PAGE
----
Dr. Michael Crocetti, lead author of the 2001 study and associate professor at Johns Hopkins University had this to say, "Parents are telling us that they’re worried that fever can cause brain damage or even death in their children. I’ve been doing this for a long time, and it seems to me that even though I do a tremendous amount of education about fever, its role in illness, its benefit in illness, it doesn’t seem to be something they keep hold of from visit to visit." Dr. Schmitt believes the fear comes from, "doctors and nurses who weren’t taught about fever and all the wondrous things fever does in the animal kingdom. Doctors are part of the problem."
Dr. Janet Serwint, another of the study's authors who is both a colleague of Schmitt and a professor of pediatrics at Johns Hopkins, echoed his sentiments, "I personally think there should be much more education about this....... the helpfulness of fever — how fever actually is a well-orchestrated healthy response of our body."
According to the American Academy of Pediatrics, if your child is younger than two months of age and has a rectal temperature of 100.4 degrees Fahrenheit or higher, you should call your pediatrician immediately. Children older than 2 months of age with a fever of 102 degrees or higher that does not respond to fever-reducing medication should be seen by a doctor. Just remember, although these medications might help with some of the associated discomfort, treating your child's fever will not help the body get rid of the infection any quicker. In fact, it might prolong the illness (HERE).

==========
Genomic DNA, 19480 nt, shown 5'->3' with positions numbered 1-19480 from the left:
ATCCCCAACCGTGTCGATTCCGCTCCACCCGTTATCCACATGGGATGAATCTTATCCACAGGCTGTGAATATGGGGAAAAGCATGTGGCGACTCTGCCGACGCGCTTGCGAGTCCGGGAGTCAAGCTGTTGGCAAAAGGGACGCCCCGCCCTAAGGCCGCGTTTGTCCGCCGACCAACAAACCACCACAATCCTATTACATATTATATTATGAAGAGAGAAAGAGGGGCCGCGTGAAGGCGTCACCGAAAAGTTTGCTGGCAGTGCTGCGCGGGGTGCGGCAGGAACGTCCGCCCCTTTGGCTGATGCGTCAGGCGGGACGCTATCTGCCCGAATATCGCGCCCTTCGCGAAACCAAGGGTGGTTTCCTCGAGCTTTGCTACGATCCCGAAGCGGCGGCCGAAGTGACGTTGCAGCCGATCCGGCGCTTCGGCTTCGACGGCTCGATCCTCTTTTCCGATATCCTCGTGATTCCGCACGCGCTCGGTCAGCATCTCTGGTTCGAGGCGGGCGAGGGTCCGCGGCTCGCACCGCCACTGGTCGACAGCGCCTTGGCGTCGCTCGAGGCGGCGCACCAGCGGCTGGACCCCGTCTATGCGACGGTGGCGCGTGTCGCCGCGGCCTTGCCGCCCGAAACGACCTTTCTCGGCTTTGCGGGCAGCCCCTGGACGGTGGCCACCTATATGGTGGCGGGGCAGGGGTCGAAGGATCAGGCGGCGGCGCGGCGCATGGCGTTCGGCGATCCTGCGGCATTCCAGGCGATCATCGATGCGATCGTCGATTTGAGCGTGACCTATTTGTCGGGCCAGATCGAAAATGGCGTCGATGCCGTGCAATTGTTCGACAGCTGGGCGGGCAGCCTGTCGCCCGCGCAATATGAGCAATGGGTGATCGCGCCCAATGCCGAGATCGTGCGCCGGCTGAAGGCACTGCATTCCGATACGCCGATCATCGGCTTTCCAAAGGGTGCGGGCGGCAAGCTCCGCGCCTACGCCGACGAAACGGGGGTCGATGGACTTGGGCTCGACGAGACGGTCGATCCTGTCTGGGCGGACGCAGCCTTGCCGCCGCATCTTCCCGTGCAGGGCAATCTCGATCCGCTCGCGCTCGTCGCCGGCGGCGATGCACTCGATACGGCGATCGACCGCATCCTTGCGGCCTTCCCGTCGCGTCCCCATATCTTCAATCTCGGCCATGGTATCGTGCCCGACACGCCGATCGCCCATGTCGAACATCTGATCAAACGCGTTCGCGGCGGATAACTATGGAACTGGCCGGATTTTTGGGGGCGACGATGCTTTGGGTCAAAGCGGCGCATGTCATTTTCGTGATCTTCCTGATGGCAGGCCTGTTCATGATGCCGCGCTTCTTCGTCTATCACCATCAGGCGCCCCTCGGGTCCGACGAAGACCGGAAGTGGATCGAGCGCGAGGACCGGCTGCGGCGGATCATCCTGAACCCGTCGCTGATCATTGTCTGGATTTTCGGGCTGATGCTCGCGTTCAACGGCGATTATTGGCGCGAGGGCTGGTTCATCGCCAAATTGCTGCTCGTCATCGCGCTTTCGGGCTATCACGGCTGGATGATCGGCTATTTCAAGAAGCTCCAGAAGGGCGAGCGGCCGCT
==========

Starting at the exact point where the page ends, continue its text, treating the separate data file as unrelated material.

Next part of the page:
When a child's temperature reaches 105 degrees, this is considered a medical emergency and the child needs immediate medical attention, according to the American Academy of Pediatrics.
After asking my brother (he and his wife are both ER Physicians) what they do for children with high (105 range) fevers, I was almost amazed by his answer. Most of the time, they give these kids Tylenol and send them home with instructions to return if things don't improve in a timely fashion.